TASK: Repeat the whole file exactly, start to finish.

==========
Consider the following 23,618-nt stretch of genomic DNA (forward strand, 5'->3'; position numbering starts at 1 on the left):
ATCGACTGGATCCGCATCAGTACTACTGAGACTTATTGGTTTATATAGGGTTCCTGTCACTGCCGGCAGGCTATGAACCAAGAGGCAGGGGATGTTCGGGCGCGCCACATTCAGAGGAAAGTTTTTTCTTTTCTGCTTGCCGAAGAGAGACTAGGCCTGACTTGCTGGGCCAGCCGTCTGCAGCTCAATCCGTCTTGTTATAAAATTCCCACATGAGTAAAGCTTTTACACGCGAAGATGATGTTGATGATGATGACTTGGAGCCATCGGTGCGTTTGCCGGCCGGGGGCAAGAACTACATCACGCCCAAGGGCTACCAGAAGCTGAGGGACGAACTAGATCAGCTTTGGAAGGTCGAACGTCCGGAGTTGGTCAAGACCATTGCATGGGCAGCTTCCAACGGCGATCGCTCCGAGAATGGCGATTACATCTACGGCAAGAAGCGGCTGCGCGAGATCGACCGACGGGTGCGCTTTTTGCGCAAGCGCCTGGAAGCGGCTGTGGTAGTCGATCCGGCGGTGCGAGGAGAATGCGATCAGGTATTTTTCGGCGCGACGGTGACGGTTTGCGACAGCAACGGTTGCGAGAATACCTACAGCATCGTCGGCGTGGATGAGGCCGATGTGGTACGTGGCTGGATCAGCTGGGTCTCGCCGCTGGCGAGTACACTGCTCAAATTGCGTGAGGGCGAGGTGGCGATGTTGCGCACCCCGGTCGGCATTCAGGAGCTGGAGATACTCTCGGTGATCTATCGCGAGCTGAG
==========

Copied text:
Consider the following 23,618-nt stretch of genomic DNA (forward strand, 5'->3'; position numbering starts at 1 on the left):
ATCGACTGGATCCGCATCAGTACTACTGAGACTTATTGGTTTATATAGGGTTCCTGTCACTGCCGGCAGGCTATGAACCAAGAGGCAGGGGATGTTCGGGCGCGCCACATTCAGAGGAAAGTTTTTTCTTTTCTGCTTGCCGAAGAGAGACTAGGCCTGACTTGCTGGGCCAGCCGTCTGCAGCTCAATCCGTCTTGTTATAAAATTCCCACATGAGTAAAGCTTTTACACGCGAAGATGATGTTGATGATGATGACTTGGAGCCATCGGTGCGTTTGCCGGCCGGGGGCAAGAACTACATCACGCCCAAGGGCTACCAGAAGCTGAGGGACGAACTAGATCAGCTTTGGAAGGTCGAACGTCCGGAGTTGGTCAAGACCATTGCATGGGCAGCTTCCAACGGCGATCGCTCCGAGAATGGCGATTACATCTACGGCAAGAAGCGGCTGCGCGAGATCGACCGACGGGTGCGCTTTTTGCGCAAGCGCCTGGAAGCGGCTGTGGTAGTCGATCCGGCGGTGCGAGGAGAATGCGATCAGGTATTTTTCGGCGCGACGGTGACGGTTTGCGACAGCAACGGTTGCGAGAATACCTACAGCATCGTCGGCGTGGATGAGGCCGATGTGGTACGTGGCTGGATCAGCTGGGTCTCGCCGCTGGCGAGTACACTGCTCAAATTGCGTGAGGGCGAGGTGGCGATGTTGCGCACCCCGGTCGGCATTCAGGAGCTGGAGATACTCTCGGTGATCTATCGCGAGCTGAG